Dry leaf: Dark dullish green, gnarled and twisted, fluffy looking (kind of reminded me of a white tea. Scents of grain/bread, but also a musty note that I found kind of off putting.
Steeped tea: The liquor appears faintly yellow/green tinged. Very light, but not surprising given a short steeping time.
Still a musty smell, though fainter, and less offensive to my nose – it has become a grassier mustiness. I agree with the Cheerios description – think Cheerios infused green tea. It has a slight musty taste that fades as the tea cools.
This is not a particularly vegetal green tea, in fact it seems to me to almost be a hybrid between white and green teas. It has that wonderful grainy mouthfeel and yet a grassy taste. I like greens in general, and this one in particular speaks to how versatile they can be.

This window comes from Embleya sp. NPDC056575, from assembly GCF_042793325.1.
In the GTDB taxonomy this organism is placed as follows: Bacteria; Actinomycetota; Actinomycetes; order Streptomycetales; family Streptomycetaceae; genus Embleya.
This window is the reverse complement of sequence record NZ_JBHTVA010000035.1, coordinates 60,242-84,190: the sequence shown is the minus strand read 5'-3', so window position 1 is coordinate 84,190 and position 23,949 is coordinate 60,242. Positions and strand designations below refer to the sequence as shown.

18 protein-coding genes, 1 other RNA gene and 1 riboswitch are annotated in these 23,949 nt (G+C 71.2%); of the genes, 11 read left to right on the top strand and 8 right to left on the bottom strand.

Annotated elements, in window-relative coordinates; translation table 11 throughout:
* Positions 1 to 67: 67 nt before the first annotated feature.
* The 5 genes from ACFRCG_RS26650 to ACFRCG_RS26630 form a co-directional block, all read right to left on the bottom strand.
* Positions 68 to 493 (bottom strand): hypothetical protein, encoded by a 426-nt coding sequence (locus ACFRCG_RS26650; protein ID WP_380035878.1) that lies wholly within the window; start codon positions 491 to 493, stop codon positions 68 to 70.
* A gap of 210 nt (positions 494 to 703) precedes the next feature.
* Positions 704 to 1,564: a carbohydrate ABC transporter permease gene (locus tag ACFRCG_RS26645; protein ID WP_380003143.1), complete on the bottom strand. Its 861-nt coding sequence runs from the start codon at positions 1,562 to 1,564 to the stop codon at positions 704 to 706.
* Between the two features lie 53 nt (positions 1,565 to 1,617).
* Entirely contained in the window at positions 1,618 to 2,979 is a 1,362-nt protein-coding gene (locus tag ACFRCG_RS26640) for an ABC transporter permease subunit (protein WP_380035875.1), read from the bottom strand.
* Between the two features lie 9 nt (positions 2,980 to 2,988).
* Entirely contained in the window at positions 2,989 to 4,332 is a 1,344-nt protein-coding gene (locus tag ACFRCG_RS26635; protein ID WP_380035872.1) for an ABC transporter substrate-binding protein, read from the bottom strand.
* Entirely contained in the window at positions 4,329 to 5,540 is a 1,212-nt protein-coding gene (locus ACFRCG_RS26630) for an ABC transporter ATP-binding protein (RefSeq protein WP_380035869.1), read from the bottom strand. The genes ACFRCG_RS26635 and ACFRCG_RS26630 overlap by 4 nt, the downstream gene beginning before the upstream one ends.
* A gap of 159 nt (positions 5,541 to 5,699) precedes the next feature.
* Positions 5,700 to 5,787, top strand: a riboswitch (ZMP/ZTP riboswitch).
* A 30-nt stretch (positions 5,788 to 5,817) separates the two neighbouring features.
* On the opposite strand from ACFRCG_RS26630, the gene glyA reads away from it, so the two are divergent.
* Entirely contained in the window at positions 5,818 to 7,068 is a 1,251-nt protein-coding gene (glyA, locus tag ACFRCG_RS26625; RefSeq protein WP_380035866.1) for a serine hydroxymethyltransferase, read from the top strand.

This was day 10 (I think?) of the 12 teas of Christmas sampler from 52teas – I am finally getting around to trying both this one and the one from day 12 – both of which were the only new ones (to me) of the last half of the box. This particular sample was the only one of the 12 that had an improperly sealed bottom, but I was able to collect it and still have enough for two full cups, so it ended up okay!
Anyway – steeped one heaping tsp. of this in about 7 oz water at below parameters. The dry leaf was very ground up – I used a paper tea filter instead of my Breville because I remember someone saying how it easily got through the mesh basket, and I didn’t want to have a huge mess on my hands. It smelled quite spicy – no hints of vanilla and caramel, though.